The killer with many of these companies is supply. A popular component will often go out of stock with no hint as to when it will be available again. When it comes to single parts like batteries, it’s easy to just order a different size. But what about motors or speed controls? These components need to be matched on a multicopter. Changing one for a different model means changing all of them, so it pays to buy a spare or two when ordering! Click past the break for a breakdown of some multicopter parts.

[Read more...]

Droning On: Resources and First Steps

droning-on-logo

It’s been quiet these last few weeks in drone news. Some members of the commercial community are performing missions, while others are waiting on the results of the FAA’s appeal to the NTSB. There is no denying that drones are getting larger as an industry though. Even Facebook has jumped into the fray, not for drones to deliver real world pokes, but to provide internet access in remote areas.

gotaerial-octo

One of the high points in the news was an octocopter operator’s discovery of 2500 year old rock drawings, or petroglyphs in the Utah desert. While exploring a known archeological site, Bill Clary of GotAerial LLC flew his octocopter up to a cliff face. The rock formation would have made rappelling down the face difficult at best. He found an amazing collection of petroglyphs which he documented in this video. While the authenticity of the petroglyphs hasn’t been proven yet, they appear to date back to the Basketmaker people who lived in the area from approximately 500 BC through 860AD.

Maybe you’re asking yourself how you can get in on some of these sweet drone adventures? Whether you’re considering your very first flight, or already own multiple aircraft, you’ll want to read our discussion of getting started (specifically: acquiring your first drone) and discovering drone-related communities. Hit that “read more” link to stay with us.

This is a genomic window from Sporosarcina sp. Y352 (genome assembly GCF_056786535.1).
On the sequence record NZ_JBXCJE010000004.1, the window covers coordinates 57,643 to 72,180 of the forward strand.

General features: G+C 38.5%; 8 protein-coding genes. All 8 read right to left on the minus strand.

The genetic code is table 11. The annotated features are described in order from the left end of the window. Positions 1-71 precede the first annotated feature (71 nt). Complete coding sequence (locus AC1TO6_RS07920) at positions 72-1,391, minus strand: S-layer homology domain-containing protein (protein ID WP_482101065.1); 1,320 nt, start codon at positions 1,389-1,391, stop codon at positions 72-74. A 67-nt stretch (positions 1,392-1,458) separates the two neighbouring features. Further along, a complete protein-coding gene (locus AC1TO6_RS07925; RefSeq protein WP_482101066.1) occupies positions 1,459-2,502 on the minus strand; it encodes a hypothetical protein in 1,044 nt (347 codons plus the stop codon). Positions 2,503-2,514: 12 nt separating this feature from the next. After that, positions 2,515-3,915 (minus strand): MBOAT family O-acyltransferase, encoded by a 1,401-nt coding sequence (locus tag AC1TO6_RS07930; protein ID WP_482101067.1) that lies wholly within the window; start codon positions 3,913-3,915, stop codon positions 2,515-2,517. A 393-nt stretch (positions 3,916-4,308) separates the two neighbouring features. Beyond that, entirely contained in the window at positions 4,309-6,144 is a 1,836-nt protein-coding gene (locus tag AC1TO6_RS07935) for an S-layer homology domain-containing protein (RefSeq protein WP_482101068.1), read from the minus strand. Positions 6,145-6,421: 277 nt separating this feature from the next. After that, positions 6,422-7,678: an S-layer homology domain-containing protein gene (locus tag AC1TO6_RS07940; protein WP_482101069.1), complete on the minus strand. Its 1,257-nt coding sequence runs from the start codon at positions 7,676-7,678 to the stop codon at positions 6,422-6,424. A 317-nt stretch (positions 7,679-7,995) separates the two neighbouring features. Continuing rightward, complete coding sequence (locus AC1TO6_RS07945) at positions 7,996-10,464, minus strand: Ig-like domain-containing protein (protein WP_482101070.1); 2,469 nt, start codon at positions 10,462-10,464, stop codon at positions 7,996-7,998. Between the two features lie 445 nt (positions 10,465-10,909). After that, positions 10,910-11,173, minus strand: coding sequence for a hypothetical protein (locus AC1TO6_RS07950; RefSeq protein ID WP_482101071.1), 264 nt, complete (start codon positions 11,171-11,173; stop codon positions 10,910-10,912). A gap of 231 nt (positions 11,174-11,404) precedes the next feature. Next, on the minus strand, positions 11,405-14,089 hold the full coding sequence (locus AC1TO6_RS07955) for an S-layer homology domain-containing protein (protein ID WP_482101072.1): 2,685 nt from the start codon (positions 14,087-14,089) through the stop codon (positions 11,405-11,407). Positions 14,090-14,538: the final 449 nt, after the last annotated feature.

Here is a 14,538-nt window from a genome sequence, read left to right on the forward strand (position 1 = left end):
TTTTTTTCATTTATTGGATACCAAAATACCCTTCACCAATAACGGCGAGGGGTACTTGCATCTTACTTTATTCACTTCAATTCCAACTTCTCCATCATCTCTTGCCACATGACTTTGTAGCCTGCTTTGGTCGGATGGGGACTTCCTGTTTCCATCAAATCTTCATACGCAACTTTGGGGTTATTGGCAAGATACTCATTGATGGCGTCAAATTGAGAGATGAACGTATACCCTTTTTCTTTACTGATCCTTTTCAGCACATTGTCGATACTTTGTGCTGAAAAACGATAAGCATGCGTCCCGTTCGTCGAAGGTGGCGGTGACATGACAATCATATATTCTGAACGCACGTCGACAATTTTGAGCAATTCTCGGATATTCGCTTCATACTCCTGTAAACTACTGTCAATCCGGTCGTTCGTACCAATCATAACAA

[Read more...]

Welcome to Droning On

droning-on-logo

Tesla_boat1Welcome to Droning On, Hackaday’s new column covering all things unmanned. In this column we will primarily focus on aerial vehicles, both fixed and rotary wing. Expect to see traditional R/C, as well as First Person View (FPV) models, computer controlled autopilot systems, as well as anything new that shows up on our radar.

First, a little bit of history. The earliest radio control vehicle in history was designed by a man known well to Hackaday, Nikola Tesla. Tesla presented a radio controlled boat at an electrical exhibition in New York in 1898. Tesla called the system “Teleautomaton” and said the craft utilized a borrowed mind. In addition to cruising around a man made pond, the boat could solve equations by blinking lights atop two of its masts. Tesla would encourage viewers to call out math equations, then flash the lights from the boat’s control panel.

For many years R/C as well as its cousins Free Flight and control line were hobbies occupied solely by hackers. One needed to have metal machining skills to build engine parts, draftsman skills to read plans, and carpentry skills to build airframes. Radios were built from tubes. Control, if it may be called such, was all or nothing – so-called “bang-bang” systems. Much like their model railroad compatriots, R/C plane modelers built with the parts they had on hand. Several early DIY R/C planes were controlled by rotary telephone dials. Dial 1 to pull up, 2 to turn left, etc. Control surfaces were moved by rubber powered escapements rather than the servos we’ve come to know and love. Aerodynamics also came into play. With such rudimentary control systems, planes were designed to be inherently stable. Thankfully there were numerous proven air frame designs available from the free flight arena. Slow flight, high dihedral, and docile stall behavior were the rule of the day. Early R/C planes could be thought of as free flight vehicles with occasional suggestions via radio control. Click past the break to find out more about drone history, and to read about the recent FAA judgement.

[Read more...]

Follow

Get every new post delivered to your Inbox.

Join 93,553 other followers